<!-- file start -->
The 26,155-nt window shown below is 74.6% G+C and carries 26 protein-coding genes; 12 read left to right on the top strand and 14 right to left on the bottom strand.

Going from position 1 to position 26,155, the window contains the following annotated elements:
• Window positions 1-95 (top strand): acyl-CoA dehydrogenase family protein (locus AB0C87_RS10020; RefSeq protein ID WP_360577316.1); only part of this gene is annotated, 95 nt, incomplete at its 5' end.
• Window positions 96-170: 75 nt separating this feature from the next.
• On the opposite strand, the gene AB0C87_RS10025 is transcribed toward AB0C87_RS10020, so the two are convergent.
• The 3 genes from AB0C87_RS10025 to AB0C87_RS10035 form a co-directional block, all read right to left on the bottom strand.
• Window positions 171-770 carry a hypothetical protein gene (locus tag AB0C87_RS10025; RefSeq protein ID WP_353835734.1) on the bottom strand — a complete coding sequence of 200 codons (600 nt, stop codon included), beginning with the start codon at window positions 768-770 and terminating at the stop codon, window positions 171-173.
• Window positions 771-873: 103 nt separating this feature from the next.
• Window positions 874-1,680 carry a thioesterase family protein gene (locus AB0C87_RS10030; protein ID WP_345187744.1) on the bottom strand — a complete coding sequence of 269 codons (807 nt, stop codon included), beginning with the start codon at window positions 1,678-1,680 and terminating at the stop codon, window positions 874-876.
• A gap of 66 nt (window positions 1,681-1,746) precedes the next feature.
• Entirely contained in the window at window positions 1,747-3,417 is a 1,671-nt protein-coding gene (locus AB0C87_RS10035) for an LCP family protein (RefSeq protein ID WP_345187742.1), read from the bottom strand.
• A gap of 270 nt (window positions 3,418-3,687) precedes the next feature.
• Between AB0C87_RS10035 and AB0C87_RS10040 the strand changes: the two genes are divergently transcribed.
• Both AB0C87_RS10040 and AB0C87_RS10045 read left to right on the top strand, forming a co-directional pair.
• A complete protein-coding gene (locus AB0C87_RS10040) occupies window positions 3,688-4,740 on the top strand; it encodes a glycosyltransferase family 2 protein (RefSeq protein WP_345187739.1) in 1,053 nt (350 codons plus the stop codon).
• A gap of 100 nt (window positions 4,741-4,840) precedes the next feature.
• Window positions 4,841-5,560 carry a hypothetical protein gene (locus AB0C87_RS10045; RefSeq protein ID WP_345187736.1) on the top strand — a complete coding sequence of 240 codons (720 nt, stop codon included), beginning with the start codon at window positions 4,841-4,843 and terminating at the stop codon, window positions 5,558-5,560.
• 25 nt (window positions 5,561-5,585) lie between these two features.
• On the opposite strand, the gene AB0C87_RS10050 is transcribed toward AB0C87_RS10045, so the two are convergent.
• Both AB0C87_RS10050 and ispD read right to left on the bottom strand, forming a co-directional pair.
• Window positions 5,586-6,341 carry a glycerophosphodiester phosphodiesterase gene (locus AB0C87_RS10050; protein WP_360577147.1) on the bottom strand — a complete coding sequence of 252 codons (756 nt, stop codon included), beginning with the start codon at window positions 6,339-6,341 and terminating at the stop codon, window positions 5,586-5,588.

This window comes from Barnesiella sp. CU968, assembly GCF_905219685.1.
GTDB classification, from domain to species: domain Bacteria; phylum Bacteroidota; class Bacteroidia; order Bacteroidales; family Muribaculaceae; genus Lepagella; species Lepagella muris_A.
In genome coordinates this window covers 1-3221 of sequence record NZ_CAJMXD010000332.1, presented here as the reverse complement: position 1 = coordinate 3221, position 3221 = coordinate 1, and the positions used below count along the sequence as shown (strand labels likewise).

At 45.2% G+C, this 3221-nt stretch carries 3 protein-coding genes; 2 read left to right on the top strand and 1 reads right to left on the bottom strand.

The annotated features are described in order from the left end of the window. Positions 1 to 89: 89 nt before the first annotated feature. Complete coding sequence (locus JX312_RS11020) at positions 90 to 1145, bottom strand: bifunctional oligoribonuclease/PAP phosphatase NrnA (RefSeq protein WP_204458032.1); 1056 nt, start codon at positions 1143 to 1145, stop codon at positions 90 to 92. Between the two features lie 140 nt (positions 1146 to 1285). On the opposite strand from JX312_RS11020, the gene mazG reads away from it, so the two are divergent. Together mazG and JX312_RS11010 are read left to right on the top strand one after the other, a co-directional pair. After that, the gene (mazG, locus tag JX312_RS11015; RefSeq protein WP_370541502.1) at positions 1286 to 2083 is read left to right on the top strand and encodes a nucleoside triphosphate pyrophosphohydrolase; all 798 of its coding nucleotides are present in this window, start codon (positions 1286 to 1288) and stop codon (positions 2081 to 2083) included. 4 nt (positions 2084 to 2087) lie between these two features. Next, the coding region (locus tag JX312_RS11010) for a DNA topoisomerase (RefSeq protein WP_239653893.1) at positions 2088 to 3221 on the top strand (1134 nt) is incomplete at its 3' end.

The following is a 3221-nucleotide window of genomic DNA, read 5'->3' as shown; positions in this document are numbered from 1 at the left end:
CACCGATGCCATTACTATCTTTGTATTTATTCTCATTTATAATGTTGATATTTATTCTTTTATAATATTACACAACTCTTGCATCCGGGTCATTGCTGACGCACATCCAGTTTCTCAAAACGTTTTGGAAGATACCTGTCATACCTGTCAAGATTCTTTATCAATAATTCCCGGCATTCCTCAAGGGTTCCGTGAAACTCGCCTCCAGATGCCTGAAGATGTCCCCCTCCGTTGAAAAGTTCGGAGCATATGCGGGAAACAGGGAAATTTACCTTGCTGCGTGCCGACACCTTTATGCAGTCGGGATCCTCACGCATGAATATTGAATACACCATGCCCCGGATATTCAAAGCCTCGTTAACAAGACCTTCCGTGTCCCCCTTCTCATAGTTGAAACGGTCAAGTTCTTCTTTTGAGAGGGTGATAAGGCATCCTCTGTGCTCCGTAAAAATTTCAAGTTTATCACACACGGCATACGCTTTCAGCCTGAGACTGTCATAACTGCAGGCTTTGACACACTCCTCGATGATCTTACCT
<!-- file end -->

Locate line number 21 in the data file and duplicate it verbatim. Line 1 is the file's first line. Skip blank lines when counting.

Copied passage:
• Window positions 5,586-6,341 carry a glycerophosphodiester phosphodiesterase gene (locus AB0C87_RS10050; protein WP_360577147.1) on the bottom strand — a complete coding sequence of 252 codons (756 nt, stop codon included), beginning with the start codon at window positions 6,339-6,341 and terminating at the stop codon, window positions 5,586-5,588.